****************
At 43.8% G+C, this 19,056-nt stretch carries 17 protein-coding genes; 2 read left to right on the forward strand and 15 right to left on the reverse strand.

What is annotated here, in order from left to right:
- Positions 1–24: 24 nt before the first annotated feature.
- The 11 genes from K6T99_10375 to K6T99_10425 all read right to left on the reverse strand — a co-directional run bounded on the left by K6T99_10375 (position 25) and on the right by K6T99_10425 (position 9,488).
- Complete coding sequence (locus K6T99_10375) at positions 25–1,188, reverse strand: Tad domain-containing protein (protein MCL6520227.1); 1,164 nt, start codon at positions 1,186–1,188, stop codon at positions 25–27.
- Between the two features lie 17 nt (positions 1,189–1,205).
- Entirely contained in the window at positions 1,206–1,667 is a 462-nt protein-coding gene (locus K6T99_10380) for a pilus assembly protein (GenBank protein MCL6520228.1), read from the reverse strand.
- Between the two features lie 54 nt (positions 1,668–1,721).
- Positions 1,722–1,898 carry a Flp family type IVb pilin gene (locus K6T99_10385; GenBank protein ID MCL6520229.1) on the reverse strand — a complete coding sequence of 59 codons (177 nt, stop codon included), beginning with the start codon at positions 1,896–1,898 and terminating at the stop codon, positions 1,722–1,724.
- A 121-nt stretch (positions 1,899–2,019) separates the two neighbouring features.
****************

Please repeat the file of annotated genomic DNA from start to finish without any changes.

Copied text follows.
At 43.8% G+C, this 19,056-nt stretch carries 17 protein-coding genes; 2 read left to right on the forward strand and 15 right to left on the reverse strand.

What is annotated here, in order from left to right:
- Positions 1–24: 24 nt before the first annotated feature.
- The 11 genes from K6T99_10375 to K6T99_10425 all read right to left on the reverse strand — a co-directional run bounded on the left by K6T99_10375 (position 25) and on the right by K6T99_10425 (position 9,488).
- Complete coding sequence (locus K6T99_10375) at positions 25–1,188, reverse strand: Tad domain-containing protein (protein MCL6520227.1); 1,164 nt, start codon at positions 1,186–1,188, stop codon at positions 25–27.
- Between the two features lie 17 nt (positions 1,189–1,205).
- Entirely contained in the window at positions 1,206–1,667 is a 462-nt protein-coding gene (locus K6T99_10380) for a pilus assembly protein (GenBank protein MCL6520228.1), read from the reverse strand.
- Between the two features lie 54 nt (positions 1,668–1,721).
- Positions 1,722–1,898 carry a Flp family type IVb pilin gene (locus K6T99_10385; GenBank protein ID MCL6520229.1) on the reverse strand — a complete coding sequence of 59 codons (177 nt, stop codon included), beginning with the start codon at positions 1,896–1,898 and terminating at the stop codon, positions 1,722–1,724.
- A 121-nt stretch (positions 1,899–2,019) separates the two neighbouring features.